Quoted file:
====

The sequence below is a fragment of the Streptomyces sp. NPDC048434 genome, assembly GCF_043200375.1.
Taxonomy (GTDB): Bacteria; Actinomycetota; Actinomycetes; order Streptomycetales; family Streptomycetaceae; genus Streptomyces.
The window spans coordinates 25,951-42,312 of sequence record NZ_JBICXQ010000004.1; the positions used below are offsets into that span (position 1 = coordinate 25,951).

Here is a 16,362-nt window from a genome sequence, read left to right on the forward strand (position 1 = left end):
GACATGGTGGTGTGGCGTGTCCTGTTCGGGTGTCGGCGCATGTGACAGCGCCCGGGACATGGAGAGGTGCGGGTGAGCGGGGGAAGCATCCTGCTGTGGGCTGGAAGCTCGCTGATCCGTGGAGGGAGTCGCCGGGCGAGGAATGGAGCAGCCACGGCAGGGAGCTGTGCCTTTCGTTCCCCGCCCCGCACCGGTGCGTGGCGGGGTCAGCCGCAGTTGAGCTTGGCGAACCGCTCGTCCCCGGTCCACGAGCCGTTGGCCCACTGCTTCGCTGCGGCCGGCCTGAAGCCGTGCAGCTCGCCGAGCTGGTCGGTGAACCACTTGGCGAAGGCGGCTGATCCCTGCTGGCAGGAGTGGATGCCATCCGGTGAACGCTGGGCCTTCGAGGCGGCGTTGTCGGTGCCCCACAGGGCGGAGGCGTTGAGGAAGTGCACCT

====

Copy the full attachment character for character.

The sequence below is a fragment of the Streptomyces sp. NPDC048434 genome, assembly GCF_043200375.1.
Taxonomy (GTDB): Bacteria; Actinomycetota; Actinomycetes; order Streptomycetales; family Streptomycetaceae; genus Streptomyces.
The window spans coordinates 25,951-42,312 of sequence record NZ_JBICXQ010000004.1; the positions used below are offsets into that span (position 1 = coordinate 25,951).

Here is a 16,362-nt window from a genome sequence, read left to right on the forward strand (position 1 = left end):
GACATGGTGGTGTGGCGTGTCCTGTTCGGGTGTCGGCGCATGTGACAGCGCCCGGGACATGGAGAGGTGCGGGTGAGCGGGGGAAGCATCCTGCTGTGGGCTGGAAGCTCGCTGATCCGTGGAGGGAGTCGCCGGGCGAGGAATGGAGCAGCCACGGCAGGGAGCTGTGCCTTTCGTTCCCCGCCCCGCACCGGTGCGTGGCGGGGTCAGCCGCAGTTGAGCTTGGCGAACCGCTCGTCCCCGGTCCACGAGCCGTTGGCCCACTGCTTCGCTGCGGCCGGCCTGAAGCCGTGCAGCTCGCCGAGCTGGTCGGTGAACCACTTGGCGAAGGCGGCTGATCCCTGCTGGCAGGAGTGGATGCCATCCGGTGAACGCTGGGCCTTCGAGGCGGCGTTGTCGGTGCCCCACAGGGCGGAGGCGTTGAGGAAGTGCACCT